You've made your point(s) very well, and I agree that it calls for firmness, wisdom, and compassion--an the parts of many!

Rachael Starke said...

Wow. I thought this post would inspire a lot more back and forthing, but if all the other mom readers are like my gang, it's laundry day, and it's hard to type and fold at the same time. :)

Or, most have been silenced by your very balanced, pastoral thoughts. :)

But it did spark for me a few other thoughts like:

1. I wish more churches would incorporate what their particular philosophy of orderly worship is in whatever new members/interested-in-membership class a church offers. This would be the perfect place to cover everything from children to talking, cell phones, people with disabilities, hand raising and saying "Amen", arriving early to quiet down and prepare for worship, aaaaall that stuff. What's a church's position, and how does it strive to love and help the body to follow along with it? And especially, how are church members encouraged to love and welcome new visitors and help them in a way that causes them to understand and appreciate the church's approach, rather than hightail it outta there the minute the closing prayer is over?

2. If there's one thing having 3 girls, all with the same chromosomes but very different temperaments, has taught me, it's that every child really is different. Some are placid, some are easiily bored, some handle missing naps on Sundays with grace while others.... not so much. And that's true at age 1, age 2, etc. It's very easy when you've been blessed with one or more young children who are more naturally placid to think that other parents who have not been so blessed are doing something wrong.

3. Whenever I've been in a situation where childcare is not available for whatever reason and yet I still want/need to be in the service, I always take a minute and pray for both my antsy 2 y.o. and the people around us, that the Holy Spirit would give those around us attentive ears to the Word and a desire to not be easily distracted. And also that the Holy Spirit, who knows what it's like to inhabit a 2 y.o. body, would give Kate grace and peace to sit quietly and even be able to participate in whatever way her little mind allows. God has often been particularly gracious in those situations.

DJP said...

Maybe they're just all scared of me, Rachael. Like you aren't.


threegirldad said...

Maybe they're just all scared of me...

Well, look at what you're holding in your picture. Who wouldn't be?

Rachael Starke said...

Oh puhleeeese.

I'm a fifth generation PK.

Scared of no one and smarter than everyone, that was my motto growing up.

This no doubt explains why I was such a delight to my parents in my youth.


Gilbert said...

Anyone who uses the world's coolest nighttime tornado picture ever in their blog can cry in our church all they want. Just not during the sermon. ;-)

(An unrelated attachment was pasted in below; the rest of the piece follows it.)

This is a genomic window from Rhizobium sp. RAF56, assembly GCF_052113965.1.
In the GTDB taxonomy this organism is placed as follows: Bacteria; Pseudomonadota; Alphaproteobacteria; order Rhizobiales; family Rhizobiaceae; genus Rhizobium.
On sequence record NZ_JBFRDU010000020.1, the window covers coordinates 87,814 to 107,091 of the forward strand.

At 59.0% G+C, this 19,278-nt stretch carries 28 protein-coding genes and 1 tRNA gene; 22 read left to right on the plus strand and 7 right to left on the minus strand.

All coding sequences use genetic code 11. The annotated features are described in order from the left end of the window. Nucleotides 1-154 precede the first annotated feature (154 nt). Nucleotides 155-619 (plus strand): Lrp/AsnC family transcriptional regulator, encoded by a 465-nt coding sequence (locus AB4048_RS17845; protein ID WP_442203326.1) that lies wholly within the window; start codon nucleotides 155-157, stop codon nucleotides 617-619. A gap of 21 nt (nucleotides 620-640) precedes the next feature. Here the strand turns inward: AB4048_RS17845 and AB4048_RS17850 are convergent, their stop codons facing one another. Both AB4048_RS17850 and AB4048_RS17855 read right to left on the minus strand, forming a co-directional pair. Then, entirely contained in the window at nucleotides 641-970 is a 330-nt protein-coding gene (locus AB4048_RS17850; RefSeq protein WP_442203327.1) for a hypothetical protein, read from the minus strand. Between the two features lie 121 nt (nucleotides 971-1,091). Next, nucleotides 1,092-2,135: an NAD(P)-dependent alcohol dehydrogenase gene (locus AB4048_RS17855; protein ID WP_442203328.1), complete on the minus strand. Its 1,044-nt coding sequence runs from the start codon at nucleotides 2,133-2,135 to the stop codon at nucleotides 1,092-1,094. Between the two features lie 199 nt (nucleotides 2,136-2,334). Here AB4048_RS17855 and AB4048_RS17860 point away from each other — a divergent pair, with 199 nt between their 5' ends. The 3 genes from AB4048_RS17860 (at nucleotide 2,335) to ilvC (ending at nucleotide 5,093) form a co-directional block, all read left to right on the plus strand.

Kay said...

I'm not scared of Dan either. I have opinions, and I'm not afraid to use them...

Actually, the only thing we do differently is deliberately sit at the front because we've found the children are more engaged with the speaker and less likely to think they're just in the queue to get to the books in the quiet room. My middle daughter is a bit of a lolloper, which we're working on, but so far, it's worked ok.

candy said...

My church is an example of well behaved kids during service. We do have seating in the back for moms with younger toddlers and babies, and we have a closed in room if a child needs further training with behavior in church. But, like I said previously, I have visited other churches that where kids walk up and down the aisles, people talk during worship, and people bring in coffee or such. Very annoying and disrespectful in my opinion....but hey...I also get really annoyed at kids screaming in carts at the store or throwing items on the floor while mom ignores the little darling. I appreciate Alastair Begg who did not hesitate to call children like that, "Little brats", in his wonderful accent.

DJP said...

Oh yes. I once preached in a church in which the children literally ran loose. A baby was allowed to crawl up to the pulpit as I preached. It was chaos.

J♥Yce Burrows said...

No dolls, crayons, and never the Dairy Queen after church as a wee one(am remembering back to 2 or 3 years). Rather it is remembered sitting quietly(movement and sound) and a refined elderly lady with hat and gloves turning after the sermon to give me a coin for the collection plate ~ good girl. Am I the only one reading that was taught to be most concerned with what one would get for not aligning with parental expectations? Not suggesting that approach(on the order of ~ I brought you into this world and if you miss the mark can take you right back out least had me think that so).

Appreciate Dan's thoughtfulness though his posts recently have taken me down memory lane(bitter/sweet). Scared of him, the gentleman with 4 cats that leads his family so well? Gratefully respect him and his wife, indeed. :-)

James Joyce said...

We had an issue with our 4 year old son misbehaving and being highly disruptive in Sunday school to the point where I had to be paged from the service to remove him from the class.